This is sometimes called the “first pass” scoring. Most tenders should only require one pass — only tenders that are particularly large and/or complicated require a second pass score.

The scoring process can be tedious and long-winded and will require strong governance from a chairperson who ensures that the exercise remains disciplined, objective and compliant with the rules. There are likely to be a lot of opinions (perhaps conflicting) in the room and it can require an exceptionally strong personality to control the environment!

A golden rule of scoring is that scores must be awarded on the basis of the bidder’s submission (including any written clarification responses) and in scrupulous accordance with the published evaluation framework. You MUST NOT award scores comparatively between bidders.

Step 6 – Tender moderation sessions

Once the first pass scoring process has been completed, the established scores should be reviewed and moderated thoroughly to ensure that they represent a complete and objective analysis of the tender.

This requires all relevant parties to sit down and re-examine each tender carefully against your evaluation framework, line by line. You will want to empower people who are prepared to challenge, poke and prod at every point.  As stated above, this process must be done without directly comparing bids and/or scores — each individual tender must be considered independently of the others and the scoring process must not be influenced by comparable scores for other tenders.

Both the tender moderation process and the evaluation process(es) that preceded it must be documented and minuted thoroughly. Furthermore, whenever a score is assigned it should be accompanied by a narrative that justifies the reasoning behind the score. By the end of the process you should have a completed master scoring workbook that, for each tender, includes each score with the comments from the group scoring and moderation sessions at the least.

Step 7 – Final Board approval

On the assumption that you have followed the prescribed process to the letter, you should be fairly much ‘home and dry’ by this point.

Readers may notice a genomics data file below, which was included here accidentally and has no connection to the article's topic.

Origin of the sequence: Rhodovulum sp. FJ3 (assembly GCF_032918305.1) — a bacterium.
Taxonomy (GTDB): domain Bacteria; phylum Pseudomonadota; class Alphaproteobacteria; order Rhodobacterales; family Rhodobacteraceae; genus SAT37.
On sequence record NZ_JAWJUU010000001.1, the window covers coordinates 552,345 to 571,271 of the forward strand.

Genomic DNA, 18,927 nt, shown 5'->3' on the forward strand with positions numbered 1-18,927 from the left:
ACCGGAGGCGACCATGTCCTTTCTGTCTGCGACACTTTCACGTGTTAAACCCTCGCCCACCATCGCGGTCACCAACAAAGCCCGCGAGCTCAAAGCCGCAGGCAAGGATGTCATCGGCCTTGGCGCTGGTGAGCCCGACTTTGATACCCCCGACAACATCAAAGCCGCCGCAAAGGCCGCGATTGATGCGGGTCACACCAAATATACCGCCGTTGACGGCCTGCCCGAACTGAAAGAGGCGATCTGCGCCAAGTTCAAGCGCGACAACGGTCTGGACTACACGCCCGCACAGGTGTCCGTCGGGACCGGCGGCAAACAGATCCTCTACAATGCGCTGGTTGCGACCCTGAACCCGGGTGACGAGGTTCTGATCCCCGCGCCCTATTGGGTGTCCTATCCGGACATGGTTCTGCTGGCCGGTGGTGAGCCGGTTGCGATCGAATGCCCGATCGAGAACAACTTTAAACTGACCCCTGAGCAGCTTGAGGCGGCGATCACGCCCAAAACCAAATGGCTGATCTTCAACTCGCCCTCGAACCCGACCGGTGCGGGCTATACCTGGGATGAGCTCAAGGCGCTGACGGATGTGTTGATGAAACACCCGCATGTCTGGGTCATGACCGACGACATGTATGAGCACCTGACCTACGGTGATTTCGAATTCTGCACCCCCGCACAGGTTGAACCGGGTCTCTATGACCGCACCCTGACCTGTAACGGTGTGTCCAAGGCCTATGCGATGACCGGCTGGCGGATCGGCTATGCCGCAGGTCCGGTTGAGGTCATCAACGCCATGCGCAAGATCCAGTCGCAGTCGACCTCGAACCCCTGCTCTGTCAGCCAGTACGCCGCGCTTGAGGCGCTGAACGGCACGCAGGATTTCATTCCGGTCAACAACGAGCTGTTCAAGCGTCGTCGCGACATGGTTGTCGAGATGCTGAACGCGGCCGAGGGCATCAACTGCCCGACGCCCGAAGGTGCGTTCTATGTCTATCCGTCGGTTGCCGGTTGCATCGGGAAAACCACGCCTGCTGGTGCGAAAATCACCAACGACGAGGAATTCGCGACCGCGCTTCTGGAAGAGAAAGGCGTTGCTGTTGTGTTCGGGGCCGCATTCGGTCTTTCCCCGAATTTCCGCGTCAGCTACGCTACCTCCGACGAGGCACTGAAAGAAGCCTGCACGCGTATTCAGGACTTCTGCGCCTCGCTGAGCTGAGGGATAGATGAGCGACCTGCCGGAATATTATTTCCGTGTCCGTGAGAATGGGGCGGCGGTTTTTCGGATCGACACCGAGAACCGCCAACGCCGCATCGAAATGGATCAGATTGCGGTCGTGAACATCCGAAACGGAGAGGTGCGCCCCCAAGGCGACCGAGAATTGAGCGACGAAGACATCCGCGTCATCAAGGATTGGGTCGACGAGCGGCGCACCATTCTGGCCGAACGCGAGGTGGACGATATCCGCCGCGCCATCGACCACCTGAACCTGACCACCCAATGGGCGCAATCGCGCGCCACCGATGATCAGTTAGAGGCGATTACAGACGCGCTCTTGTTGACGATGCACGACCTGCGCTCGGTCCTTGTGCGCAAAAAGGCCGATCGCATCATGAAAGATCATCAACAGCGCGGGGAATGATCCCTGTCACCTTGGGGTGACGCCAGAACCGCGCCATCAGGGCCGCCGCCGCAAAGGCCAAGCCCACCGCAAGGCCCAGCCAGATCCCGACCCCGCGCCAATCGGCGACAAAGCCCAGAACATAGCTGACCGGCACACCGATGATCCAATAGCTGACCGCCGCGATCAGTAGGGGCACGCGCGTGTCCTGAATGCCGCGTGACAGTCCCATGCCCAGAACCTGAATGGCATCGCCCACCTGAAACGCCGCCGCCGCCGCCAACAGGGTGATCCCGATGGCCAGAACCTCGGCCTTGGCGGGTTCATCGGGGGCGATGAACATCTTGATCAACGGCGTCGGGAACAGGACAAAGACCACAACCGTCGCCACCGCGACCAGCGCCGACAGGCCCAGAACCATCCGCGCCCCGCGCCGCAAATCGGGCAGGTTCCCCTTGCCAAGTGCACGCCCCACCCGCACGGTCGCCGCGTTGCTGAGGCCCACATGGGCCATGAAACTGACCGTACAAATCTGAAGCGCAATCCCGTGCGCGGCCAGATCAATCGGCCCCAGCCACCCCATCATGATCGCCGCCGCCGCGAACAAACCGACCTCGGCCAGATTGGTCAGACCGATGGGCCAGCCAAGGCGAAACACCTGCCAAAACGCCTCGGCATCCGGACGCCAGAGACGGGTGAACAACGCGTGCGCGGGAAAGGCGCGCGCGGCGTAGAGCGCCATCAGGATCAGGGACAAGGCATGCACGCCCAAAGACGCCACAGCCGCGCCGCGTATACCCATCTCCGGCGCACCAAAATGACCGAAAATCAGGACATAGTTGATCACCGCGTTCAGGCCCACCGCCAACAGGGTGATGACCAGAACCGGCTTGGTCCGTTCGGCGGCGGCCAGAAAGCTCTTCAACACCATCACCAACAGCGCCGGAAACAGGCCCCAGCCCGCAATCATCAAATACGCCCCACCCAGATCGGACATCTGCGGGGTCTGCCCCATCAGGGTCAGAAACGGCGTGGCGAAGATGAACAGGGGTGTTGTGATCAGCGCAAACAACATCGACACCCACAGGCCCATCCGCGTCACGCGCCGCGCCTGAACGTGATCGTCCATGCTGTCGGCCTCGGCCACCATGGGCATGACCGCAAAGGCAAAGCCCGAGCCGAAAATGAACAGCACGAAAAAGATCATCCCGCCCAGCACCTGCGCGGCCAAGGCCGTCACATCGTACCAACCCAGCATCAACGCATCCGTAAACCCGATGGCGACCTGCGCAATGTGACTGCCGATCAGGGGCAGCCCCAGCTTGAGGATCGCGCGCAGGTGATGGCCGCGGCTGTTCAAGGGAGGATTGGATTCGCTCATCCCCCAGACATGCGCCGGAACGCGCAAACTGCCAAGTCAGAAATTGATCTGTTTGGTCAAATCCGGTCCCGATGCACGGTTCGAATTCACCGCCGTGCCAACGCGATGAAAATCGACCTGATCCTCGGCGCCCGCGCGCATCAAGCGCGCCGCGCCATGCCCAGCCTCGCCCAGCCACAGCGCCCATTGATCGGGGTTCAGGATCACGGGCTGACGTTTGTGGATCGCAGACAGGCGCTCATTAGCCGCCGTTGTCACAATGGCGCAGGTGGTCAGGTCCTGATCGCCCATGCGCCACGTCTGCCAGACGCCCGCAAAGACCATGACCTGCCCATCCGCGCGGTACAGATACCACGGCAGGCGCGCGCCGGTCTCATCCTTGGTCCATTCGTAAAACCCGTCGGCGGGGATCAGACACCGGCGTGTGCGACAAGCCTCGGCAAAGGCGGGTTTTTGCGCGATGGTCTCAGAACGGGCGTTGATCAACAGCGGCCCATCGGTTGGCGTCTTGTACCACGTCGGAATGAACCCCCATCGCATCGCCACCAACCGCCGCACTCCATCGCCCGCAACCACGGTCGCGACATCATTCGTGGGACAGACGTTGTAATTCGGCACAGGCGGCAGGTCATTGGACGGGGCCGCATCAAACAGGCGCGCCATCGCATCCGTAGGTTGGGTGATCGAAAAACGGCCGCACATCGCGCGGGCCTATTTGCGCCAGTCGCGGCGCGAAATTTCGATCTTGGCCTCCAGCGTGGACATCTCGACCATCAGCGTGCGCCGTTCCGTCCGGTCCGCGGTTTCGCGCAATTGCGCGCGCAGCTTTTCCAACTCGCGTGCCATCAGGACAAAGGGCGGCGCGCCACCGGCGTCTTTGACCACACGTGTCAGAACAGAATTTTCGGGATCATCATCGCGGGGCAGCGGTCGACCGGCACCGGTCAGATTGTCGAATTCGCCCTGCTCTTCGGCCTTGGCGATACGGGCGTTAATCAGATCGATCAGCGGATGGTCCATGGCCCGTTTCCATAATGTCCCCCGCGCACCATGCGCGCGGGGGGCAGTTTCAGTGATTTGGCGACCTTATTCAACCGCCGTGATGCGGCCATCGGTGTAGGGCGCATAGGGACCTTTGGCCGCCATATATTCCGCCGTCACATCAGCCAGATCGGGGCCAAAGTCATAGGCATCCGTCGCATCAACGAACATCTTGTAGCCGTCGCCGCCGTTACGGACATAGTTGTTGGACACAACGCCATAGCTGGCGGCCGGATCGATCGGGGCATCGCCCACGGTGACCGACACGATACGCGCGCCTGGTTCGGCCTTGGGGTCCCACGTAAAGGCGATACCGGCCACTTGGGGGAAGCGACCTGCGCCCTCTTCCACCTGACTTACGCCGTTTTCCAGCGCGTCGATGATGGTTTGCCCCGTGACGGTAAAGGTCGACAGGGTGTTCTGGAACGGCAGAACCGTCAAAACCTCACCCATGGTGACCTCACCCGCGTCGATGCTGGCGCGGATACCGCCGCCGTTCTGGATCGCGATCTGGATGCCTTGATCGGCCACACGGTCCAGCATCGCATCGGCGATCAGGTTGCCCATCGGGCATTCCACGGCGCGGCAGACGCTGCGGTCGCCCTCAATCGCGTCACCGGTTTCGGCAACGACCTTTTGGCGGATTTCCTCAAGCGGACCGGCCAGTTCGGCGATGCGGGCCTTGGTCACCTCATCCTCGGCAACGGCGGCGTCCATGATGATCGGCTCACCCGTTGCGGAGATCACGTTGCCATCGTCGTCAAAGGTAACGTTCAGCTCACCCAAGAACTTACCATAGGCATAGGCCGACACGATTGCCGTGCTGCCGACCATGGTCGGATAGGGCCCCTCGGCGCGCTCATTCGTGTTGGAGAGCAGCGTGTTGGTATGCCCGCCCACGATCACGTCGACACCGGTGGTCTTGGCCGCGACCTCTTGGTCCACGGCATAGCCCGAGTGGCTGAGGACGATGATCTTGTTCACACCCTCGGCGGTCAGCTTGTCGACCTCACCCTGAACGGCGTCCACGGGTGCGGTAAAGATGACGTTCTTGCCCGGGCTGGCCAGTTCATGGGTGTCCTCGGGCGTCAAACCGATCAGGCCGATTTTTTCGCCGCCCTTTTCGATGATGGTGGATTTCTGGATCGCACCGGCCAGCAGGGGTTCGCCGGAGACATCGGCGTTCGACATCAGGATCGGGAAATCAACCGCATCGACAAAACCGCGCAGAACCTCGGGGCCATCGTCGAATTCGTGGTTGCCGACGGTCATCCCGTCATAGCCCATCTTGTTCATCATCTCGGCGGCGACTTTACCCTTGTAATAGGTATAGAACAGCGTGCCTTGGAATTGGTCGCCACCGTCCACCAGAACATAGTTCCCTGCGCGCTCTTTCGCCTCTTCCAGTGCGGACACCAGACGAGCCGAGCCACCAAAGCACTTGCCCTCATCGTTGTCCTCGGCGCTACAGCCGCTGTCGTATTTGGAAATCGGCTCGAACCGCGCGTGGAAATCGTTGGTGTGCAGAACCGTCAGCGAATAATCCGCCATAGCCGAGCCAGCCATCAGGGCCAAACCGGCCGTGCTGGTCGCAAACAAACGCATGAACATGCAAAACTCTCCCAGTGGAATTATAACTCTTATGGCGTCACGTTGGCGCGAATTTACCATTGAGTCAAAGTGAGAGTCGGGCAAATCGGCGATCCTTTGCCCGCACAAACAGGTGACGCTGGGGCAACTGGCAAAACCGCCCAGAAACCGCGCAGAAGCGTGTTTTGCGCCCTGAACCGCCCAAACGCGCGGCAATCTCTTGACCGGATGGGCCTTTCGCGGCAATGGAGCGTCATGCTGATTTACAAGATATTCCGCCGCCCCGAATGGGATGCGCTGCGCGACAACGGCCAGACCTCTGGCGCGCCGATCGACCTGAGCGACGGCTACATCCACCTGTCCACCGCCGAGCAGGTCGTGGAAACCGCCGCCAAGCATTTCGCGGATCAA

Calculating the final rankings should be nothing more than simple arithmetic, since each scoring criteria is scored on a numeric scale (of say 1-5, 1-10, price, etc.). The winning tender should then be submitted to a project or programme board, which will carry out a final sanity check to ensure the validity of the evaluation process’ conclusion. The Board should formally minute its deliberations and its ultimate acceptance (or rejection) of any recommendation to award by the evaluation team. The legal/procurement teams can only be instructed to proceed with announcing the award of contract when the programme or Project Board has given the scores their seal of approval.

Step 8 – Announcement of Contract Award and debriefing

Although you should now be in a position where the winning tender is clearly identified, the process is still not quite over.

After the announcement of intention to award (ideally within a week of coming to a final decision) you should issue debrief notices to each of the bidders. One of those notices will of course be a notice of intention to award to the preferred bidder, but each of the losing bidders must receive confirmation of their failure along with an assessment of their bid. This should include a summary of how their score compared to the winning bidder and a narrative focusing on the stronger and weaker points of their bid. However, direct comparisons should not be drawn with the winning bid within this narrative.

Avoid Legal Supplier Challenges

Unfortunately, you are not out of the woods yet. Bidders have two deadlines within which to submit a supplier challenges – one 10 days after they have been informed of your decision (these 10 days are known as the Alcatel period which is the most normal time for a supplier to lodge a challenge), and one 30 days after they have become aware of, or should have recognised, the challengeable issue (a requirement by EU legislation).

If you have followed a clear and templated path, backed by strong governance and documented evidence then you should be fine, but we cannot stress enough the importance of doing all that you can to make bidders feel part of the process – that they have a say in how it will work and that they are kept informed throughout, with you living up to your timing responsibilities and making no hint of favouritism. Challenges to your decision can be costly and time consuming, and could come about for reasons beyond your control, but if the steps above are followed then you will at least have the legal high ground.

Once this challenging sandboxing period is up, you can finally award the contract to the winning bidder and start to move forward with your project.